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House Democrats call for action to extend eviction moratorium

Lawmakers contend that the virus is ‘still a threat’ and that Americans should be allowed to stay in their homes

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Photo (c) JJ Gouin - Getty Images
Hours after the federal eviction moratorium expired on Saturday, top House Democrats urged the Biden administration to take immediate action in extending it. 

Given the threat of the Delta variant, top House Democrats believe an extension allowing financially strapped Americans to remain in their homes is the best course of action. 

“Action is needed, and it must come from the Administration. That is why House leadership is calling on the Administration to immediately extend the moratorium,” Speaker Nancy Pelosi (D-Calif.), Majority Leader Steny Hoyer (D-Md.), Majority Whip James Clyburn (D-S.C.) and Assistant Speaker Katherine Clark (D-Md.) wrote in a joint statement.

With Delta driving a rise in COVID-19 case numbers nationwide, the group said the eviction freeze should be extended through at least October 18. 

“As the CDC doubles down on mask-wearing and vaccination efforts, science and reason demand that they must also extend the moratorium in light of the delta variant,” the lawmakers wrote. “Doing so is a moral imperative to keep people from being put out on the street which also contributes to the public health emergency.”

Pushing for an extension

Three days before the scheduled end of the eviction ban, President Biden called on Congress to extend the order “without delay” given the circumstances. 

"Given the recent spread of the Delta variant, including among those Americans both most likely to face evictions and lacking vaccinations, President Biden would have strongly supported a decision by the CDC to further extend this eviction moratorium to protect renters at this moment of heightened vulnerability. Unfortunately, the Supreme Court has made clear that this option is no longer available," White House press secretary Jen Psaki said in a statement on Thursday.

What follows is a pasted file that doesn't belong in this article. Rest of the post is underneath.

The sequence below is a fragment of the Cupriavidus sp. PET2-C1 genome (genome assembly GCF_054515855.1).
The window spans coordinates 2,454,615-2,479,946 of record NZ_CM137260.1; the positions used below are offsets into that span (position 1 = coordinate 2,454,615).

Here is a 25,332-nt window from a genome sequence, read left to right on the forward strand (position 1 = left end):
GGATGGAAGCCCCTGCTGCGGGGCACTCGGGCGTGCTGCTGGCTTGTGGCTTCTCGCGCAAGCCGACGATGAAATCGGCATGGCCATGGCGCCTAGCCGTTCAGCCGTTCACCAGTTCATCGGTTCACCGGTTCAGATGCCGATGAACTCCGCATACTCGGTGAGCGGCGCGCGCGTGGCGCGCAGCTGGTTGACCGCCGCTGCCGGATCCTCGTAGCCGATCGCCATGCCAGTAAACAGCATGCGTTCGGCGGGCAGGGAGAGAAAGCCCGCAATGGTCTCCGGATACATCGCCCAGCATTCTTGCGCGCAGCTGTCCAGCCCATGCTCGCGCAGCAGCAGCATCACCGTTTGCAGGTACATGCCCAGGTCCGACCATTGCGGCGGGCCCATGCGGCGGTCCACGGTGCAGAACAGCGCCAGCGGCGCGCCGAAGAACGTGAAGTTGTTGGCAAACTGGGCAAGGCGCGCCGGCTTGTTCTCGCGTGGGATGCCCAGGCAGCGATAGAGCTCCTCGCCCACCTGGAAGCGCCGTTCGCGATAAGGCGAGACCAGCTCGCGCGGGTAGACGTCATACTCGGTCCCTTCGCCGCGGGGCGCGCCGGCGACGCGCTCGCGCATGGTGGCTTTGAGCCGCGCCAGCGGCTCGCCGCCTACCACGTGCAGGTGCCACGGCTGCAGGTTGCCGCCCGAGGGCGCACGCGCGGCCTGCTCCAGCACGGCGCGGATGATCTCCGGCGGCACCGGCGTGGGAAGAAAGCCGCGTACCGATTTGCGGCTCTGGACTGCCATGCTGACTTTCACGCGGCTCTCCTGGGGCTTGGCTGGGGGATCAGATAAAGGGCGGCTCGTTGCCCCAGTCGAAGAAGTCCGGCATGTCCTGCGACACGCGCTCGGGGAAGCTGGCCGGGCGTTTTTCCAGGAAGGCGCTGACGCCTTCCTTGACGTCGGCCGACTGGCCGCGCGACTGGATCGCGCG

"In light of the Supreme Court's ruling, the President calls on Congress to extend the eviction moratorium to protect such vulnerable renters and their families without delay.”

The eviction moratorium ultimately expired at midnight on Saturday after the House left for recess two days earlier without having previously reached any sort of deal on an extension. 

Virus ‘still a threat’

Top House Democrats argued over the weekend that it wouldn’t be “sufficient” to extend the measure in the House because the Senate wouldn’t have the ability to pass a bill. 

“On Thursday, the President asked Congress to pass an extension of the eviction moratorium. Sadly, it is clear that the Senate is not able to do so, and any legislation in the House, therefore, will not be sufficient to extend the moratorium,” the leaders wrote.

The group of Democratic lawmakers urged the Treasury Department to “indicate how the funds that it has already transferred to states and communities can be more effectively distributed to renters and landlords.”

“The virus is still a threat. The moratorium must be extended, and the funds Congress allocated to assist renters and landlords must be spent. An extension of the moratorium is based on public health and the delta variant. It will also give more time to allow the money that Congress allocated to finally flow,” the lawmakers added.

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